Understanding 'Canadian Exceptionalism' in Immigration and Pluralism Policy
This report, part of a Transatlantic Council on Migration series on national identity, examines Canada’s striking openness and optimism towards immigration and multiculturalism. Juxtaposing the widespread and increasing support of immigration among Canadian citizens with growing anti-immigrant sentiment and opposition to multicultural policies across Europe and the United States, the author seeks to uncover the reasons behind this Canadian “exceptionalism.”
The author suggests that the economic orientation of Canada’s immigration system, which employs a points system to actively select immigrants with skills that are thought to contribute to the economy, alleviates worries about immigration being a drain on the welfare state and communicates a sense of control over immigration policies. She also raises the point that illegal immigration is not a particularly salient public or political issue in Canada, as its geography makes illegal entry relatively difficult. She argues, however, that economic selection and geography alone are not sufficient to fully explain Canadian exceptionalism.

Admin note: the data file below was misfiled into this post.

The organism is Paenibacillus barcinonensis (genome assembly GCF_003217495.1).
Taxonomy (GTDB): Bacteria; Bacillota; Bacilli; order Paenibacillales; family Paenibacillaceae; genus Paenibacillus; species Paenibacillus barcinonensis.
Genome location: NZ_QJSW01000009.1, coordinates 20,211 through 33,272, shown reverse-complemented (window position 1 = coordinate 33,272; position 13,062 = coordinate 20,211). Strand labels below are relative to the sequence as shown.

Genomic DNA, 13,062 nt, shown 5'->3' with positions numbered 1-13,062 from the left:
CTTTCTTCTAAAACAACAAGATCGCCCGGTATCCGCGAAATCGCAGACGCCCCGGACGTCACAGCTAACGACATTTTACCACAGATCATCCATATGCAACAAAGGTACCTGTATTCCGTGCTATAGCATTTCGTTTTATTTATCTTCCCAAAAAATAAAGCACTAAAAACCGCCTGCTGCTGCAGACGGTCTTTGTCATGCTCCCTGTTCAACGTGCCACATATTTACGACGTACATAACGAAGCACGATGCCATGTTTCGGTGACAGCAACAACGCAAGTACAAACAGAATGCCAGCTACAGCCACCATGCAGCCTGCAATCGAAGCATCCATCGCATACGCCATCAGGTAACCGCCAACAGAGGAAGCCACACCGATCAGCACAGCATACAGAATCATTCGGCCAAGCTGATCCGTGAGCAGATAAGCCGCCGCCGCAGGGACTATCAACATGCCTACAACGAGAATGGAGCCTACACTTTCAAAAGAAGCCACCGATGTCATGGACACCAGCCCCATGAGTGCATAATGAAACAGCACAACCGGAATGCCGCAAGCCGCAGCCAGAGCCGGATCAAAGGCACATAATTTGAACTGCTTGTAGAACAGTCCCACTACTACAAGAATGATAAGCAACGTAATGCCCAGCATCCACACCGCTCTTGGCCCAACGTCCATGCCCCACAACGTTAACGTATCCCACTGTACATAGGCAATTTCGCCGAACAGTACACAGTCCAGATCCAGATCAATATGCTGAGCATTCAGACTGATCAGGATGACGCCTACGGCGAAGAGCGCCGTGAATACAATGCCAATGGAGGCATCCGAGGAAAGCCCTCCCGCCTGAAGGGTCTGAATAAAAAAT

According to the author, a key aspect of the Canadian pro-immigration ethos lies in the view that immigration helps with nation building. During the 1960s and 1970s, a time Canadians were searching for a sense of national cohesion that was neither British nor American, multiculturalism emerged as a distinguishing element of Canadian identity. Immigration, diversity, and equality continue to serve as points around which both native-born Canadians and new Canadians can rally, and this paradigm is reflected in government policies and institutions that promote permanent settlement and inclusive citizenship, as well as integration programs supported by public-private partnerships. Although Canada is not immune to fears of migration—as in other countries, new immigration flows have been prompting a certain disquiet—the report concludes that anti-immigration policies are unlikely to gain a foothold in Canada, where immigration and multiculturalism have become part of nation building and identity.
II. Immigration Policy, Economic Growth, and Geography
III. Immigration, Multiculturalism, and Integration Policy as Nation Building
A. Permanent Immigration and Settlement
B. Canadian Multiculturalism
C. Institutionalized Inclusion: The Charter and Integration Policies